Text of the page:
- Lin F, Li Y, Cao J, Fan S, Wen J, Zhu G, Du H, Liang Y. Overexpression of osteopontin in hepatocellular carcinoma and its relationships with metastasis, invasion of tumor cells. Mol Biol Rep. 2011;38(8):5205–10.View ArticlePubMedGoogle Scholar
- Ye QH, Qin LX, Forgues M, He P, Kim JW, Peng AC, Simon R, Li Y, Robles AI, Chen Y, et al. Predicting hepatitis B virus-positive metastatic hepatocellular carcinomas using gene expression profiling and supervised machine learning. Nat Med. 2003;9(4):416–23.View ArticlePubMedGoogle Scholar
- Chambers AF, Wilson SM, Kerkvliet N, O'Malley FP, Harris JF, Casson AG. Osteopontin expression in lung cancer. Lung Cancer. 1996;15(3):311–23.View ArticlePubMedGoogle Scholar
- Zhao B, Sun T, Meng F, Qu A, Li C, Shen H, Jin Y, Li W. Osteopontin as a potential biomarker of proliferation and invasiveness for lung cancer. J Cancer Res Clin Oncol. 2011;137(7):1061–70.View ArticlePubMedGoogle Scholar
- Anborgh PH, Mutrie JC, Tuck AB, Chambers AF. Role of the metastasis-promoting protein osteopontin in the tumour microenvironment. J Cell Mol Med. 2010;14(8):2037–44.View ArticlePubMedPubMed CentralGoogle Scholar
- Pietrowska M, Marczak L, Polanska J, Behrendt K, Nowicka E, Walaszczyk A, Chmura A, Deja R, Stobiecki M, Polanski A, et al. Mass spectrometry-based serum proteome pattern analysis in molecular diagnostics of early stage breast cancer. J Transl Med. 2009;7:60.View ArticlePubMedPubMed CentralGoogle Scholar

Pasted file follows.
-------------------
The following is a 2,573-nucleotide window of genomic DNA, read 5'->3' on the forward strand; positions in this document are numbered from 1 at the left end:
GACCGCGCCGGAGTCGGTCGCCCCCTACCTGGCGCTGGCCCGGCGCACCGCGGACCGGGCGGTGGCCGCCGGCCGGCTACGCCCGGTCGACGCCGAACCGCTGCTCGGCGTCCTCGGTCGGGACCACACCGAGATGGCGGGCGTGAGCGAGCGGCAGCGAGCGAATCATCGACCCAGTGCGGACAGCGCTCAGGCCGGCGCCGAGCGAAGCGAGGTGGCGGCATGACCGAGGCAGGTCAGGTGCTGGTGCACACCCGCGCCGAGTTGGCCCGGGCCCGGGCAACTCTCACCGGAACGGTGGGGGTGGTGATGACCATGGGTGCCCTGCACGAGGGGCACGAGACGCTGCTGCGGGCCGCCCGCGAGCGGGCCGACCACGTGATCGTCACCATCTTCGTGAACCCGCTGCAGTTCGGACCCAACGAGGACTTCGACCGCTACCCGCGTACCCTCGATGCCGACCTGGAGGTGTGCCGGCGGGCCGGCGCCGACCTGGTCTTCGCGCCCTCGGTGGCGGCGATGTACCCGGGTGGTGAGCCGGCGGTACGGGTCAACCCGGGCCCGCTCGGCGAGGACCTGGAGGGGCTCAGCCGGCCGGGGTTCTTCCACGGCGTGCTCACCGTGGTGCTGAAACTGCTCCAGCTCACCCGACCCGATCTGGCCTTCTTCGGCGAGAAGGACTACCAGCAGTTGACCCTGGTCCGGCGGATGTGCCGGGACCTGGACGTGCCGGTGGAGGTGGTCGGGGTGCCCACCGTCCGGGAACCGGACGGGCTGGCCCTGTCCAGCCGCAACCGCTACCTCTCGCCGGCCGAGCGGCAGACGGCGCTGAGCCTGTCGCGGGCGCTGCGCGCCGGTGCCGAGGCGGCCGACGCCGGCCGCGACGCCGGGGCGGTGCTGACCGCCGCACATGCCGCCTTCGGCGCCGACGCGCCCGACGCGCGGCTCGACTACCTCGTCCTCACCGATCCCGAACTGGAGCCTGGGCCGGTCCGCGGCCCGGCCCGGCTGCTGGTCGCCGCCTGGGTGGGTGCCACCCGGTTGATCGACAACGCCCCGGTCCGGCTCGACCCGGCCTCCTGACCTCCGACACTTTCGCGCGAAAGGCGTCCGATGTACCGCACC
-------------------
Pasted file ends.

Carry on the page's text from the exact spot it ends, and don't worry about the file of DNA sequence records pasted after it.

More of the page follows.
- Shevde LA, Samant RS, Paik JC, Metge BJ, Chambers AF, Casey G, Frost AR, Welch DR. Osteopontin knockdown suppresses tumorigenicity of human metastatic breast carcinoma, MDA-MB-435. Clin Exp Metastasis. 2006;23(2):123–33.View ArticlePubMedPubMed CentralGoogle Scholar
- Suzuki M, Mose E, Galloy C, Tarin D. Osteopontin gene expression determines spontaneous metastatic performance of orthotopic human breast cancer xenografts. Am J Pathol. 2007;171(2):682–92.View ArticlePubMedPubMed CentralGoogle Scholar
- Chakraborty G, Jain S, Patil TV, Kundu GC. Down-regulation of osteopontin attenuates breast tumour progression in vivo. J Cell Mol Med. 2008;12(6A):2305–18.View ArticlePubMedPubMed CentralGoogle Scholar
- Wang X, Chao L, Ma G, Chen L, Tian B, Zang Y, Sun J. Increased expression of osteopontin in patients with triple-negative breast cancer. Eur J Clin Invest. 2008;38(6):438–46.View ArticlePubMedGoogle Scholar
- Rodenburg W, Pennings JL, van Oostrom CT, Roodbergen M, Kuiper RV, Luijten M, de VA. Identification of breast cancer biomarkers in transgenic mouse models: A proteomics approach. Proteomics Clin Appl. 2010;4(6-7):603–12.View ArticlePubMedGoogle Scholar